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St Edmund, Acle


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    St Edmund, Acle

Acle is a busy little town on the edge of the Broads, and its church is a substantial aisleless building set on a slight rise beside the main street. Its pretty turreted round tower with an octagonal bell stage was perhaps all built in one go in the 13th Century, the battlement stage being added in the 15th Century. That there was a Norman church here once is shown by the doorway fragments built into the roodstair turret, beside which a low side window is set in an ogee-arched alcove. Diocesan surveyor Richard Phipson led the 1860s restoration, though the chancel was seen to by Ewan Christian in the first years of the 20th Century, its sombre crispness providing the one jarring note. But the nave is pleasingly thatched, and all in all this building has perhaps more the feel of a country church than of an urban one.

You step down into an interior which Phipson restored neatly but not overwhelmingly, and the first sight is of Acle's great treasure, its 15th Century font. Curiously, the dedicatory inscription tells us that it was donated in 1410, but does not tell us the name of the donor. Four of the eight panels contain symbols of the four evangelists. Of the other four panels two contain angels, one holding a shield with the Instruments of the Passion, the other with a shield of the Holy Trinity. The other two panels are remarkable in their way, and both rare survivals. One is of the Holy Trinity depicted as God the Father sitting on a throne, holding the crucified Christ between his knees while the dove of the Holy Spirit descends. God's face has been smashed, probably by 16th Century Anglican iconoclasts. The current face is a later restoration. The stone cross still has the fixings for the body of Christ, which may have been made of wood or metal. On the other side of the font is a Pieta, Mary weeping with her dead Son on her lap. This image has also had its faces smashed out. As with the image of God the Father, the more enlightened Victorians restored them sensitively, but I suspect Mary's face was originally more anguished. Today, she appears rather serene. This font was an act of Catholic catechesis. It depicts images that are at once devotional and instructional, allowing the people to both use it as a focus for prayer, but also to form an understanding of doctrine. For this above all, it was broken and hidden from view. The whole piece is a wonder, particularly since it retains much of its original colour.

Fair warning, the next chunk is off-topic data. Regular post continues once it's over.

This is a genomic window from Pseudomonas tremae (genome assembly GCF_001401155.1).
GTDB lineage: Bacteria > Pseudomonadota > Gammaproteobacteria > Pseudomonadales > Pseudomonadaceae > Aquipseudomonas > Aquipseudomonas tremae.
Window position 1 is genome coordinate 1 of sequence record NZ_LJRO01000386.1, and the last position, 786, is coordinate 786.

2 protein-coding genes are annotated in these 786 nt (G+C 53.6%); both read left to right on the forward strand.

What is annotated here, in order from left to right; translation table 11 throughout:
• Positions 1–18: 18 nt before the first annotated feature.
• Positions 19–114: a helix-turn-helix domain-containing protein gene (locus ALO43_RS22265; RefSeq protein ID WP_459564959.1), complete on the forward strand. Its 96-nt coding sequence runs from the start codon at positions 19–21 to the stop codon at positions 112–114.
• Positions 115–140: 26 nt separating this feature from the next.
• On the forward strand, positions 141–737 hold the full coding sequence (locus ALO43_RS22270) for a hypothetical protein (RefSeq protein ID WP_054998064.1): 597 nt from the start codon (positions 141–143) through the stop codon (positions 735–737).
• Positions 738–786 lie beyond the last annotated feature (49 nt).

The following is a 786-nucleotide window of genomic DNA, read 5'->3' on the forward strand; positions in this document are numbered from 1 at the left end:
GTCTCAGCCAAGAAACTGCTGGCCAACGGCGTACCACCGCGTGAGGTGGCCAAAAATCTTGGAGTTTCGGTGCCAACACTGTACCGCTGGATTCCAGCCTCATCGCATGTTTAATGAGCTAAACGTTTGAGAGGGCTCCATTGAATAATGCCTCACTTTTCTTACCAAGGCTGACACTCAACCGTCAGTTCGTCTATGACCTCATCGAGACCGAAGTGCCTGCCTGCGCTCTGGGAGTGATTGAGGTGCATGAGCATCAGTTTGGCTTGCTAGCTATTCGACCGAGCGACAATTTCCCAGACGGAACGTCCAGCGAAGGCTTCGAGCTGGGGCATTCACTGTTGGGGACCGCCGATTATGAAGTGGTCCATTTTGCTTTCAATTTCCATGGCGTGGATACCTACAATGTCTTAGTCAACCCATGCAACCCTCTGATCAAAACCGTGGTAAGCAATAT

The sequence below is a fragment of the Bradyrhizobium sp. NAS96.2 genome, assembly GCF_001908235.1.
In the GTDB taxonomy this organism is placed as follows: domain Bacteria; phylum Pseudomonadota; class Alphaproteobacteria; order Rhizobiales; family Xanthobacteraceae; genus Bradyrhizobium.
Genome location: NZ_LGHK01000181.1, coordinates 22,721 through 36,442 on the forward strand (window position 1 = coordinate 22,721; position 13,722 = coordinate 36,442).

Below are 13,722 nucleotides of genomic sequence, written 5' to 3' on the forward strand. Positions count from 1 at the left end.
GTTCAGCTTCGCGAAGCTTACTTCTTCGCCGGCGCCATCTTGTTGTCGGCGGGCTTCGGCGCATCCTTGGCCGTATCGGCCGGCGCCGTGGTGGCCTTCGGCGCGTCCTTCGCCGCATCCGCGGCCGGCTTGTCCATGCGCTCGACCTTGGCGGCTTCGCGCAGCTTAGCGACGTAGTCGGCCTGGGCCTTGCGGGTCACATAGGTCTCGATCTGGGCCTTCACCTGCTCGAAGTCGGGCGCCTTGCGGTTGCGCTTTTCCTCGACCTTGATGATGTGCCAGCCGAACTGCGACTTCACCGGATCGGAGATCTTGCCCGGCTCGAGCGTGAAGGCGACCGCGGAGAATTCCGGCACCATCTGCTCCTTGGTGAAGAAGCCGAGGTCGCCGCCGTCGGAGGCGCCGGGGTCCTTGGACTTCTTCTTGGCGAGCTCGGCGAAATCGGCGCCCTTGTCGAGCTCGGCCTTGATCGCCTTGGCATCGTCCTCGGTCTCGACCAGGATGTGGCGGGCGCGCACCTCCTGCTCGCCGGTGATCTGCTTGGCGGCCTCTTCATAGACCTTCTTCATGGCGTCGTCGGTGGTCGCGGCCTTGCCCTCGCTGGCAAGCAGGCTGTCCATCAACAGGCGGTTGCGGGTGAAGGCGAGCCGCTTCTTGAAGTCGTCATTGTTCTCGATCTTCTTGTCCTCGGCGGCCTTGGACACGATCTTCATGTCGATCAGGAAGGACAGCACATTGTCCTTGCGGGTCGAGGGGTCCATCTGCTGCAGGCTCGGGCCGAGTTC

font: angel with a shield of the Trinity font: God the Father, crucified Son and dove of the Holy Spirit (15th Century) font: pieta (15th Century)
woodwose and lions

Turning east, Acle's screen is intricate and lovely, the narrow chancel arch making it taller than it is wide. The dado panels are painted in familiar reds and greens, and stencilled with monograms of St Edmund, an E interspliced with the martyr king's arrows. A modern rood group sits above the screen, but how elegant the whole thing must have looked in medieval times with its rood loft thrusting forward and running the full width of the nave! There were stairways to the loft on both sides, and as previously mentioned the external stairwell survives on the south side. On the north side the space has been replaced by a window.